The levels of psychology degrees are Associate’s Degree in Psychology, Bachelor’s Degree in Psychology, Master’s Degree in Psychology, Ph.D. in Psychology, Psy.D. in Psychology.
An Associate’s Degree in Psychology is a two-year degree that can be pursued at colleges or universities and can be a good start for those interested in the field of mental health care. Graduates find employment in an array of beginning or supporting roles in the social and human services and mental health fields.
A Bachelor’s Degree in Psychology (BA/BS) is an undergraduate degree conferred upon a student who has met all the graduation prerequisites at a degree-granting college or university. Typically, a BA in Psychology takes 4 years to earn. Graduates may take positions in social and community services, human resources, and rehabilitation services or pursue employment in non-psychological fields such as business, criminal justice, and education.
A Master’s Degree in Psychology is a graduate-level degree that involves two to three years of study after completing the undergraduate (bachelor’s) degree. This degree provides the minimal educational qualification for counseling, administrative, and research positions in a variety of settings, including social and community services, education, and mental healthcare. Master degree-holders often continue their studies in doctoral programs usually to prepare for positions as licensed clinical psychologists or researchers.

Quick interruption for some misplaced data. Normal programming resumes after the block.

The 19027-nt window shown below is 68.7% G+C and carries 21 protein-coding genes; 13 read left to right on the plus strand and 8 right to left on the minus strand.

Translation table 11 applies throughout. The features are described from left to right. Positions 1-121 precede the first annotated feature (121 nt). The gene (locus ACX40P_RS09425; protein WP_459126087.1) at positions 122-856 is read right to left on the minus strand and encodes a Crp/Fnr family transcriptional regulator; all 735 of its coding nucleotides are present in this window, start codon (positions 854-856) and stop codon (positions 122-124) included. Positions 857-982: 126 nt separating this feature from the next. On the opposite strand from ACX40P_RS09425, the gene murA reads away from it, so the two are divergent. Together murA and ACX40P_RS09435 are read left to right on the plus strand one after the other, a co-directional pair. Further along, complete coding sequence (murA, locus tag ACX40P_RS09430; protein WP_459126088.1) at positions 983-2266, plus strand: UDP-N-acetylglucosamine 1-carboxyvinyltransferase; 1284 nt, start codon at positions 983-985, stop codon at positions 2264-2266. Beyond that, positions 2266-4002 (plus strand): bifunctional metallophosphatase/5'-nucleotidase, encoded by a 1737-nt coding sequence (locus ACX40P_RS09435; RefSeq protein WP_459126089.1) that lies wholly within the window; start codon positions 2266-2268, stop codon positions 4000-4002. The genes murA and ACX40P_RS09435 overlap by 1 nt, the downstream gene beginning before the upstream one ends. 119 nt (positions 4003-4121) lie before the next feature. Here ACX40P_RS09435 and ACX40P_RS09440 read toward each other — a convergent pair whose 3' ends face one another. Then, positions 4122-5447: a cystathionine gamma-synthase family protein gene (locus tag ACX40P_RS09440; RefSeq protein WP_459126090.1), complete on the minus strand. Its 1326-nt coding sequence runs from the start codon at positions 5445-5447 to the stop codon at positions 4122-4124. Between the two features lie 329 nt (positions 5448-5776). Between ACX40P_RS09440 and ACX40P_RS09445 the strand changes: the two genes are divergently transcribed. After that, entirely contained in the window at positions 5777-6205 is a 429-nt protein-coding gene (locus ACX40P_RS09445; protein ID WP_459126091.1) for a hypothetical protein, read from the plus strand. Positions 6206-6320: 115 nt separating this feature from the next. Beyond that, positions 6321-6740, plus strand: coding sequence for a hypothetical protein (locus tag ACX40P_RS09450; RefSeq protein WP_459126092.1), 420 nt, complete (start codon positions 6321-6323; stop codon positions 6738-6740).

All states require professional psychologists to hold a doctoral degree, either a Ph.D. or a Psy.D.
The Doctor of Psychology Degree (Psy.D.) prepares students to practice psychology in a wide range of clinical settings. A Psy.D. focuses more on clinical practice and less on research. As a result, this degree requires fewer research and statistics courses and thus takes less time.
Ph.D. Psychology programs typically have a strong focus on research, and they’re ideal for those not only interested in clinical practice but also in academia and research. A Ph.D. in Psychology degree can open up a multitude of career paths—from teaching to patient care to forensic psychology.